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Mr. Hoban: To ask the Chancellor of the Exchequer what guidance he has issued to employees in his Department on (a) saving water, (b) conserving heat and (c) reducing electricity consumption. 
John Healey: Treasury employees are encouraged to reduce utility consumption and wastage of resources routinely. The department works closely with contractors and staff to improve the efficient use of the building and workplace.
David Simpson: To ask the Chancellor of the Exchequer pursuant to the answer of 28 June 2006, Official Report, column 414W, on sickness absence, to what he attributes the rise in the number of staff with (a) two, (b) three, (c) four and (d) five or more periods of sickness absence of less than five days in each of the last three years. 
John Healey: Staff absenteeism recorded as sickness absence in each year since 1997 is contained in Cabinet Office publication of an annual report Analysis of Sickness Absence in the Civil Service. This report gives a detailed analysis of the civil service data, including patterns, frequency and reasons for absence.
Mr. Francois: To ask the Chancellor of the Exchequer how many (a) sprinklers and (b) irrigation systems are used by (i) his Department and (ii) other departments for which he is responsible in London. 
John Healey: There are no sprinklers and one irrigation system in the Treasury building at 1 Horse Guards Road. Information on other London based Departments is not held centrally and could be produced only at disproportionate cost.
Mr. Clifton-Brown: To ask the Chancellor of the Exchequer what action he plans to take over the next month to encourage revival of the Doha round of trade talks. 
John Healey: As the Chancellor set out in his Mansion House speech on 21 June, the most powerful pro-globalisation signal we can send is to make possible the increase in world trade that an ambitious WTO settlement would bring.
The need for an ambitious and pro-development outcome to the Doha round of trade talks was a key message of the UK presidencies in 2005. This was reiterated by G8 heads of government at their St. Petersburg summit on 15-17 July 2006, where they noted their commitment to the development dimension of Doha, and urged all parties to work with the utmost urgency for the conclusion of the round by the end of 2006. As the G8 concluded, all countries should commit to the concerted leadership and action needed to reach a successful conclusion to the Doha round.
To this end Treasury Ministers and officials have meetings, conversations and discussions with a wide range of organisations and individuals as part of the process of policy development, analysis and delivery, including WTO and ED member states.
Mr. Hoban: To ask the Chancellor of the Exchequer how many dual flush toilets there are in his Department. 
John Healey: All of the 144 toilets in the Treasury building at 1 Horse Guards Road have a dual flush facility.
Mrs. Villiers: To ask the Chancellor of the Exchequer which of the proposals tabled by the UK presidency at the December ECOFIN meeting regarding the next steps towards better European regulation have been implemented by (a) the UK and (b) other member states. 
Ed Balls: At the December 2005 ECOFIN, the UK, Austria and Finland issued a joint-presidency discussion paper setting out areas for future work by the Commission working together with member states to improve the regulatory framework in Europe. Since December progress has been made in a number of areas. The Commission has been piloting administrative burden measurement and plans to identify priority areas for action and options for setting targets to reduce administrative costs by the end of the year, enabling concrete proposals to be made next year. The Commission is also reviewing its Impact Assessment procedures and its processes for consulting with stakeholders and is due to report on progress on its simplification plan in the autumn.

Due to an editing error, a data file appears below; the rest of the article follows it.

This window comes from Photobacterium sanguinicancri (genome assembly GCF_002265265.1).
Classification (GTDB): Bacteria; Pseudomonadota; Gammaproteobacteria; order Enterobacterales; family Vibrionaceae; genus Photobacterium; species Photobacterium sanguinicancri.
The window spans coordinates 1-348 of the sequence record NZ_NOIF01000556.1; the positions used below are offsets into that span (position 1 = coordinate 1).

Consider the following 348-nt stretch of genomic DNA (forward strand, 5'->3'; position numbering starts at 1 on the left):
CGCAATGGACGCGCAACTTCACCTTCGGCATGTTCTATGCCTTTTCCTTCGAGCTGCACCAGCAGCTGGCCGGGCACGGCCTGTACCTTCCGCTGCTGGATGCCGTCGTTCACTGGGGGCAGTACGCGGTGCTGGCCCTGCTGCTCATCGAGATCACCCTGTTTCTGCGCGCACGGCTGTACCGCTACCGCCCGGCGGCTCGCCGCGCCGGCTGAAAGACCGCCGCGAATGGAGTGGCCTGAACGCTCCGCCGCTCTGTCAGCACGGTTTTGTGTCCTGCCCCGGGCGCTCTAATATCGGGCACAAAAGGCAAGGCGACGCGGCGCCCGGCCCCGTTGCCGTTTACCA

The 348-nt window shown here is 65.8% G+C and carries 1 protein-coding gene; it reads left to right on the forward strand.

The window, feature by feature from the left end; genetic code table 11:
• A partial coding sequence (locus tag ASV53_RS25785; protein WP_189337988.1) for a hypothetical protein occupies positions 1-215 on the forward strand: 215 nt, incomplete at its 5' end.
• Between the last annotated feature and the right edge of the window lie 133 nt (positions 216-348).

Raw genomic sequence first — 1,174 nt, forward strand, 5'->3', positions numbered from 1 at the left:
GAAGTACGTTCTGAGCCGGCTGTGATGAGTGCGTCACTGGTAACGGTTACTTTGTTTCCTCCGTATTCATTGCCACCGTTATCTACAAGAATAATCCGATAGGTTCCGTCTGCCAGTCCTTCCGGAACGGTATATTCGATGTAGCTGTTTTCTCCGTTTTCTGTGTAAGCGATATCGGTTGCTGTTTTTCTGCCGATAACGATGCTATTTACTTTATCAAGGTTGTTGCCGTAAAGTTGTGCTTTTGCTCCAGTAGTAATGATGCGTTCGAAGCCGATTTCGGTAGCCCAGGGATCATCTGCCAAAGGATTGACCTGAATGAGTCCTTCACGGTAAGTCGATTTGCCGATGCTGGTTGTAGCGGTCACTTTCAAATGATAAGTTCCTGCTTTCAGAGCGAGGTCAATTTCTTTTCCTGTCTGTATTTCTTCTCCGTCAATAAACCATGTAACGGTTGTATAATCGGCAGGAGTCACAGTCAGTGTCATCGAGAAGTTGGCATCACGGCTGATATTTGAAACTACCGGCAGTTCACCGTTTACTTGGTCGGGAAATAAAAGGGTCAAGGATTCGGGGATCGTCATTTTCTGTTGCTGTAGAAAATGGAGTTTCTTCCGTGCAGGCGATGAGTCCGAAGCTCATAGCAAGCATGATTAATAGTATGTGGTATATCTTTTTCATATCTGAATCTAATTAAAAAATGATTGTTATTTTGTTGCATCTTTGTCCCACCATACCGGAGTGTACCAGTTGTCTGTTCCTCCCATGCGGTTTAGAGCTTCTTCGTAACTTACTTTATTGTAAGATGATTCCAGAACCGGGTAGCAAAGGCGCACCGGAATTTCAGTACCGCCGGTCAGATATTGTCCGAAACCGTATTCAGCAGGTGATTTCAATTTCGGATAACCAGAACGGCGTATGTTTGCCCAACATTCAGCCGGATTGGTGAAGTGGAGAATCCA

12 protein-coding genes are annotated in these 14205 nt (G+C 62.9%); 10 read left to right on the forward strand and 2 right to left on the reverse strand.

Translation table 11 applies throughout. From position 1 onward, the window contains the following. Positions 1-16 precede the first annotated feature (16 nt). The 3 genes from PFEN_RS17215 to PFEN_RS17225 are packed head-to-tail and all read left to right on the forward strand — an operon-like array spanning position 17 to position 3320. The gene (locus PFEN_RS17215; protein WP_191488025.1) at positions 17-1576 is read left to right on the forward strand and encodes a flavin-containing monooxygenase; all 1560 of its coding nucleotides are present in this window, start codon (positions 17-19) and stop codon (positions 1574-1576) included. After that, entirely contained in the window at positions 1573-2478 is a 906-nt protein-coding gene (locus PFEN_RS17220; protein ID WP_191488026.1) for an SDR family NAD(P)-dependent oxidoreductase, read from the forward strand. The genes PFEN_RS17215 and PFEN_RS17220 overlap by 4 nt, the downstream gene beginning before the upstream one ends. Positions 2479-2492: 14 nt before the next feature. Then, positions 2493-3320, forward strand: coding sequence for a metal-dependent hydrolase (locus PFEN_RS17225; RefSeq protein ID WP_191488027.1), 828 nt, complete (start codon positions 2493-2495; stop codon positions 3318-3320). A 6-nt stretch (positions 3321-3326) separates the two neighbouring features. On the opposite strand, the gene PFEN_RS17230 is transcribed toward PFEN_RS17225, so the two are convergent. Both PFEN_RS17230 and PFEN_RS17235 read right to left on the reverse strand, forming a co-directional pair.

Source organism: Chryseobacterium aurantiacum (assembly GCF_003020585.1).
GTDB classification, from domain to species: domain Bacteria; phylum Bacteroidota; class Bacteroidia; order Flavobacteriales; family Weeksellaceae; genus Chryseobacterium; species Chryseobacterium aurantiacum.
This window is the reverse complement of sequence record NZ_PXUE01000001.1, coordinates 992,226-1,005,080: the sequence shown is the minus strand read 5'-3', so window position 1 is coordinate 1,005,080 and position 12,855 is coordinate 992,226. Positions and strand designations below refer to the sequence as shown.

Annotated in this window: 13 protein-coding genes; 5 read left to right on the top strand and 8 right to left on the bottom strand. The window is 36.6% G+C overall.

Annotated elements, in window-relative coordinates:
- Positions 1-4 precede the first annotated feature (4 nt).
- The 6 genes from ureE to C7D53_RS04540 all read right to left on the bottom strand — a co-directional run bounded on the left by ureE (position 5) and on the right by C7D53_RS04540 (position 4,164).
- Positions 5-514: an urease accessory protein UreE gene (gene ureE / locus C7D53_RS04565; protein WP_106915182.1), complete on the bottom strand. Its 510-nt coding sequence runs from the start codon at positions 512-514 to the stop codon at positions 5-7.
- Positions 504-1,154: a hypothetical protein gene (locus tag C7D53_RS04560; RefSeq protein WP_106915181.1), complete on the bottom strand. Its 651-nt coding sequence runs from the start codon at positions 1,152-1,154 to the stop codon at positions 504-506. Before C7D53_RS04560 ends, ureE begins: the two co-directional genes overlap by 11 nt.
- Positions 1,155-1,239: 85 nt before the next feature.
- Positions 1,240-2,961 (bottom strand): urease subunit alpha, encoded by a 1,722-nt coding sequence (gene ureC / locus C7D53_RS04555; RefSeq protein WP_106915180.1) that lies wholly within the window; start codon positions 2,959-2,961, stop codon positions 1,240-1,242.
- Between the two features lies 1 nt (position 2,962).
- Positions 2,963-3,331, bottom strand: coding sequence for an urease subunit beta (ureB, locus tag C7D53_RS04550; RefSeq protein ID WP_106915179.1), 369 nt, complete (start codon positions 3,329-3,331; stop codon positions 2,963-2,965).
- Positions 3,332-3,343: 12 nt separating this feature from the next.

continues to take the lead in pushing for Better Regulation in Europe
while in the UK we are
pressing ahead with implementation of the Hampton review recommendations on risk-based enforcement and the assessment of administrative burdens.
Mrs. Villiers: To ask the Chancellor of the Exchequer pursuant to the reference to the high-level group in paragraph 3.103 of HC 968, the Economic and Fiscal Strategy Report and Financial Statement and Budget Report, March 2006, who the members of the group are; on what dates it has met; when it will announce a strategy; and if he will place in the Library the minutes of its meetings. 
Ed Balls: The Treasury will announce publicly the composition of the high-level group when it meets for the first time in the autumn, following a series of meetings at official level which have been under way since the spring. The Treasury will make an announcement on the strategy before the end of the year.
Mr. Drew: To ask the Chancellor of the Exchequer whether (a) his Department and (b) the Financial Services Authority has assessed the merits of setting up a stand-alone financial consumer education initiative. 
Ed Balls: The Financial Services Authority (FSA), in partnership with the Government, the financial services industry and voluntary organisations, leads the national strategy for financial capability.
In March 2006 the FSA published Delivering Change, which sets out how it plans to improve financial capability in partnership with others. (http://www.fsa.gov.uk/pubs/other/fincap_delivering.pdf). The programme includes promoting financial education in schools and in the workplace. The FSA also publishes information for consumers on its website including tools and resources for schools, young adults, workplace, new parents and two online consumer tools (the debt test and the financial healthcheck).
Mr. Drew: To ask the Chancellor of the Exchequer what plans he has for changes in spending on financial consumer education in connection with his target to educate all children in financial matters. 
Balls: The Financial Services Authority (FSA), in
partnership with the Government, the financial services industry and
voluntary organisations leads the national strategy for financial
capability. One of the strands of the national
strategyLearning Money Matterswill
provide schools with a comprehensive one-stop shop for help, support
and advice to help them deliver effective personal finance education to
their pupils. Learning Money Matters will be delivered by pfeg (the
Personal Finance Education Group), an independent charity that works
with schools to